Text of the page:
It is a sensitive environment, subject to a number of modern-day threats including but not restricted to, gravel extraction, water extraction, damage caused by vehicles, horses, bicycles and by people intruding on to the gravel beds. Coastal defences also impact on the gravel beaches and vegetated beds as they may restrict the availability of new material by blocking the natural process of long-shore drift which would normally ensure a steady supply of gravel. From wild flowers such as yellow-horned poppy, to sea cabbage, sea kale, and sea fennel can be contained in a well-developed shingle bed such as the one in the photograph. They are is a joy to behold in full flower; a treat to experience in the case of seavfennel with its rich, aniseed-like aroma and we should all treat them with a bit more respect and avoid walking through them when at all possible.
Although it was overcast, it was still warm enough to be able to walk in t-shirt and shorts and the steep climb up the hill would have warmed us up anyway. We were walking on clear paths, sometimes grassy sometimes walking directly on the chalk bedrock below, so the walking was good and with the stunning views, provided a good start to a long day. Once up on the cliff it was fairly level walking and not at all taxing.
The land at Bockhill is also the location for the Dover Patrol Memorial, a seventy-five foot granite obelisk, erected in memory of the men who sailed in these waters during World War I and whose duties included protecting merchant marine vessels, hospital ships and troop transporters, as well as sweeping for mines, laying mines and turning their guns on the German forces in Belgium and France. Over two thousand lives were lost fulfilling these duties. Three monuments were erected, the other two located at Dover and Calais. Shortly after the memorial, we dropped down to St Margaret's Bay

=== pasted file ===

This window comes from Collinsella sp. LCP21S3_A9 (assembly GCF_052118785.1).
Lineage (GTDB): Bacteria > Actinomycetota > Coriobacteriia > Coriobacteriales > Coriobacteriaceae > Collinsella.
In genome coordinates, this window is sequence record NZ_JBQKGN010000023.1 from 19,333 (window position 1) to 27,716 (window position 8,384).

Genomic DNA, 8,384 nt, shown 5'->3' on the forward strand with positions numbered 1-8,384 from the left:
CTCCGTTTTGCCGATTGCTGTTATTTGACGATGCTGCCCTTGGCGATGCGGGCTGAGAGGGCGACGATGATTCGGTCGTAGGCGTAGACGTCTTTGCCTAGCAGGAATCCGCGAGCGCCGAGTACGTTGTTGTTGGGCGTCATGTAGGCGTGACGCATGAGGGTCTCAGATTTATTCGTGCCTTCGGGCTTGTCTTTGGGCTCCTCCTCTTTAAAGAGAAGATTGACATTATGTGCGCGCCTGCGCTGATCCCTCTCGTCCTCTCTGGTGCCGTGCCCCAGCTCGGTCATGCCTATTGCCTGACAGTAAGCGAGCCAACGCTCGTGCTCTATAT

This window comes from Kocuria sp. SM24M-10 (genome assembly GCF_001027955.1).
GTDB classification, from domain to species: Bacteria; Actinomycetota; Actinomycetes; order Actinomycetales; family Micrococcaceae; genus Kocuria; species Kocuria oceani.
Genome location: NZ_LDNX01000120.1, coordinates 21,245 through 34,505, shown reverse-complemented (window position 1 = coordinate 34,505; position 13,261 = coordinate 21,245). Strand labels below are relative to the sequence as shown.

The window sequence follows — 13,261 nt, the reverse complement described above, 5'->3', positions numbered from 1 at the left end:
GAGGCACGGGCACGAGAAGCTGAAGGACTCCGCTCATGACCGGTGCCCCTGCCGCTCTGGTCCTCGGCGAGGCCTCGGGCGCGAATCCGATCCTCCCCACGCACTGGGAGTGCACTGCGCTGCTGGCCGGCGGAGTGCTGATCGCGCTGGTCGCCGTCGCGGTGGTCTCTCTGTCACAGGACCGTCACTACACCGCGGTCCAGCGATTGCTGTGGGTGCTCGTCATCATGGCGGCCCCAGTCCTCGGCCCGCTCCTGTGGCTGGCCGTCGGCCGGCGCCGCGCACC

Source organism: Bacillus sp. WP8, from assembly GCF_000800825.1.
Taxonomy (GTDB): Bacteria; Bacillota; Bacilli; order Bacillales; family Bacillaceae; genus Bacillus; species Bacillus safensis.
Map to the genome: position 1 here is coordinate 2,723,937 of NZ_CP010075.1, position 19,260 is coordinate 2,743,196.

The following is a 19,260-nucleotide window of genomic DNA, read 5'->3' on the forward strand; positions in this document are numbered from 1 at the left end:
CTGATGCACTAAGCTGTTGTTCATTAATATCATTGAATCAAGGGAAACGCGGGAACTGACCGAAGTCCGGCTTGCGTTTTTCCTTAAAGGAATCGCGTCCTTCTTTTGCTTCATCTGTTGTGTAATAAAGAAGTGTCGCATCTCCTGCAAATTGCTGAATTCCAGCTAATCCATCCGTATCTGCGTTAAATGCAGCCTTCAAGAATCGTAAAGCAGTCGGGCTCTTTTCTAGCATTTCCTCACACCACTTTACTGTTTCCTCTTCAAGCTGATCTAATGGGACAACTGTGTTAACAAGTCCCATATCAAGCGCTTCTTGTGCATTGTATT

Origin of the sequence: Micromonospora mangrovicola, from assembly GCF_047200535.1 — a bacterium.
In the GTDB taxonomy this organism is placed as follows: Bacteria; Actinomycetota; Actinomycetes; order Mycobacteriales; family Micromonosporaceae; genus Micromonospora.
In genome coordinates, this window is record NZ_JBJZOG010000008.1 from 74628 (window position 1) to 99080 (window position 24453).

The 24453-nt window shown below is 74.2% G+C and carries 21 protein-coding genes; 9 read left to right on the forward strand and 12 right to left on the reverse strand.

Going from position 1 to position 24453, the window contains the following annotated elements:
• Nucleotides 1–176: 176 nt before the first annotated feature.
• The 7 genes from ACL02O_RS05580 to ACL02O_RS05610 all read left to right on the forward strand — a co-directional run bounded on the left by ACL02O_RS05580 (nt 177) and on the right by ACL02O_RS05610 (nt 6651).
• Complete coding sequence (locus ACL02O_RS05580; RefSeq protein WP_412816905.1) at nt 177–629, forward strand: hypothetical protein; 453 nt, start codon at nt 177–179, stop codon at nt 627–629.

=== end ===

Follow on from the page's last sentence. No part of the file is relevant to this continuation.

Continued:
The extensive range of fortifications on the heights were designed to protect the town of Dover, primarily from invasion by the French. The defences were begun in the late 1770's, extended during the Napoleonic Wars (1793 - 1815) and extended again between 1853 - 1870. Designed to protect against an expected invasion by the French, it eventually came to include the Drop Redoubt, Citadel and the Grand Shaft. The Citadel was most recently used as an immigration removal centre before being closed in 2015. The forts and the castle are linked by a series of ditches. The other major structure in the area is the Grand Shaft, which enabled troops and messengers to move between the town (castle) and hill without being exposed. Nearly eight metres in diameter, one hundred and forty feet deep over three staircases and with a long gallery connecting it to the town, it is an impressive structure.
As a protected site of special scientific interest the Warren is a haven for insects and butterflies with a small colony of grayling butterfly thriving here, the only one in Kent. Walking through the thick woodlands it remined me of sections of the forests I walked in last year in Australia on the Bibbulman Track. As beautiful as it is, it was a challenging walk with quite high temperatures in the enclosed forest sections where it was muggy and close. The path rolls up and down and with the rain it was quite muddy in places and hard to keep your feet.